The consultation makes clear the government has considered whether Making Tax Digital for corporation tax provides the opportunity to align filing dates for tax and company law purposes by bringing forward the company tax return filing date.

Unlisted companies are generally required to submit accounts to Companies House within nine months of their financial year end unless they are a public limited company. Bringing forward the corporation tax filing date would mean that entities that are not listed would need to ensure that the tax computation was carried out to the same timeline as production of their accounts.

HMRC says it will work with Companies House and others across government to consider the best approach to filing alignment.

The Department for Business, Energy and Industrial Strategy (BEIS) will shortly be publishing a consultation containing proposals on ways to improve the value and quality of accounts information held at Companies House, including through harmonised filing standards and processes across government.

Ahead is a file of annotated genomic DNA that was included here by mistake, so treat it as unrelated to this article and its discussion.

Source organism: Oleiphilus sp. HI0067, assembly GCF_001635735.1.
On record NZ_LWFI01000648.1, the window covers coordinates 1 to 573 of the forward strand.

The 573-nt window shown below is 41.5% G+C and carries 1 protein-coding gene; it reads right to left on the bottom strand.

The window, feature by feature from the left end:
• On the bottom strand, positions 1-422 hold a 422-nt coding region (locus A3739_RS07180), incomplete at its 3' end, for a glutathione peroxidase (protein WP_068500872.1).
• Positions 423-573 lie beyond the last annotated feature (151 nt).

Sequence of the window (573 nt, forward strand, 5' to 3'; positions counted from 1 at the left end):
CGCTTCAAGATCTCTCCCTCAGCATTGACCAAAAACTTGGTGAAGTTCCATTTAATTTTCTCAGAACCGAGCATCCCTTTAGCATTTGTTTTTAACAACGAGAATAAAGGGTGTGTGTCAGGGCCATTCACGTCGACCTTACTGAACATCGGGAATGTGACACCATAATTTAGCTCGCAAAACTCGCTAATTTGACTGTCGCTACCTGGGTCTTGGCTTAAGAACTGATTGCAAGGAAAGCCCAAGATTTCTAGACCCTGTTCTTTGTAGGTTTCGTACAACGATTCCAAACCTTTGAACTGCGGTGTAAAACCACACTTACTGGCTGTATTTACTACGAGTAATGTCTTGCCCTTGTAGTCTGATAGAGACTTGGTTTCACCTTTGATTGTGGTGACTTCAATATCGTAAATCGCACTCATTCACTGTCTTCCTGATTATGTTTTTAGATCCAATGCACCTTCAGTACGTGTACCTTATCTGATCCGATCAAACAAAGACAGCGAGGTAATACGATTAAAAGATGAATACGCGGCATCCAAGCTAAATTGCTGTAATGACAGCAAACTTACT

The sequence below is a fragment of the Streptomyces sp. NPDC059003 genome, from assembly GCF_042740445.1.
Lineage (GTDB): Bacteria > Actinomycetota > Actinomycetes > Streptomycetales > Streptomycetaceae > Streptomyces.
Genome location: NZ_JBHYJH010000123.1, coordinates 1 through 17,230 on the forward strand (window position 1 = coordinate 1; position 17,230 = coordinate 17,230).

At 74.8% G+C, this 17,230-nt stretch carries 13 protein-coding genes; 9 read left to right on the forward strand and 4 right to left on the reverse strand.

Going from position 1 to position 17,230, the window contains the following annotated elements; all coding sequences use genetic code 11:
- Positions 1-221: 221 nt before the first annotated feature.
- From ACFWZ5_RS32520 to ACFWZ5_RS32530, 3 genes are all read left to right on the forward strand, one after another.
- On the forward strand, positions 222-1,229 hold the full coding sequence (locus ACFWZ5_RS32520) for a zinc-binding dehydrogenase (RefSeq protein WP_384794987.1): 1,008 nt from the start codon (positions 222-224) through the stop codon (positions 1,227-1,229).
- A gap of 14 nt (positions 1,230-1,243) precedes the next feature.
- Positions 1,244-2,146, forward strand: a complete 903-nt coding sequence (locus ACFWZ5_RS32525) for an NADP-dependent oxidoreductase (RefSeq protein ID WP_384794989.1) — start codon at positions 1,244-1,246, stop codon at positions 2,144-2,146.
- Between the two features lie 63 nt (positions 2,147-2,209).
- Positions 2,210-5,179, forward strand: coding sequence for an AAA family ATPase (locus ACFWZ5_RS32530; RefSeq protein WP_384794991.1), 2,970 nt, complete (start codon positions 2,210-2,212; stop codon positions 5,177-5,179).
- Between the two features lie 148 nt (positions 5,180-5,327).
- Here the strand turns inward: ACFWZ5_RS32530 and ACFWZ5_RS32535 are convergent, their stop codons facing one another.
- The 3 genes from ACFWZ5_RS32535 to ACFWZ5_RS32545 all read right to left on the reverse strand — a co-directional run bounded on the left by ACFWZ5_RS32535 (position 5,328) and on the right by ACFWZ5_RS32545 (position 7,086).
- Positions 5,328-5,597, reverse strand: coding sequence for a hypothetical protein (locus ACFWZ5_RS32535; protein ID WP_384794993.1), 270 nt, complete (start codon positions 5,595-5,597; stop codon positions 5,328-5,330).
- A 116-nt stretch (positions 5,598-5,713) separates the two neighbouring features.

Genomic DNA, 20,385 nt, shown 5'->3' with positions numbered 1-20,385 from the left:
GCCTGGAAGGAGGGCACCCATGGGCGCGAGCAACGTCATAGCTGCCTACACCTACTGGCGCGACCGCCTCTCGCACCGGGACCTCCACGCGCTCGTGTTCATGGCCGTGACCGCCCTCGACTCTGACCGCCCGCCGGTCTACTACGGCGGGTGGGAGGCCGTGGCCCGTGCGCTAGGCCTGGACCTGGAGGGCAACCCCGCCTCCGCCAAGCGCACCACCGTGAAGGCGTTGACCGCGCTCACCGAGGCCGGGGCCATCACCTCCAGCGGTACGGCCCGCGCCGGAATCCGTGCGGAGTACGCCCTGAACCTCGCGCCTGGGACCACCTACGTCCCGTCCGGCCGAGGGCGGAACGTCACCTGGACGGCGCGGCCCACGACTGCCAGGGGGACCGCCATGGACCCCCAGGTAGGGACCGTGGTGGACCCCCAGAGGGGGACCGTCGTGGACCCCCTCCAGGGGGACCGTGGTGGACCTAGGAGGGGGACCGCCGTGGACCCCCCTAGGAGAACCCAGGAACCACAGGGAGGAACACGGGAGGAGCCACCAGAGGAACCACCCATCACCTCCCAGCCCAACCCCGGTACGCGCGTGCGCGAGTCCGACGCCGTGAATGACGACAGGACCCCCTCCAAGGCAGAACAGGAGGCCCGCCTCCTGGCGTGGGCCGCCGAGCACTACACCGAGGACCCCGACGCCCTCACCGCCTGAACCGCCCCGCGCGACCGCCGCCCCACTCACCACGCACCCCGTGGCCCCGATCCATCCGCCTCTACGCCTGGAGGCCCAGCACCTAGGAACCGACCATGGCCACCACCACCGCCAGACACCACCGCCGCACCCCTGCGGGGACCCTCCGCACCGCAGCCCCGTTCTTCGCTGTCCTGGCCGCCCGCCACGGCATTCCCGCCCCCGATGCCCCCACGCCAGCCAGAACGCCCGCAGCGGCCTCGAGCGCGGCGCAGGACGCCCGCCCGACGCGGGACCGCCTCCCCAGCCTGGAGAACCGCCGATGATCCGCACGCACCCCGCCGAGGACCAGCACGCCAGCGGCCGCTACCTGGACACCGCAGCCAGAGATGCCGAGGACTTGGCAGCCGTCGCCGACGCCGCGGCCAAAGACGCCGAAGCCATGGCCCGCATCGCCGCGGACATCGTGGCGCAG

The government would also welcome specific responses on the alignment of the Company Tax Return filing date with other significant tax adjustments such as remuneration paid and the repayment of loans to participators.


The consultation also considers circumstances where entities should not fall within the scope of Making Tax Digital for corporation tax. This includes charities, community amateur sports clubs and other not for profit organisations.

Where an insolvent entity retains its responsibility to file an online company tax return, then Making Tax Digital for corporation tax obligations would continue to apply. However, where an insolvency practitioner has been appointed Making Tax Digital obligations would cease to apply at this point.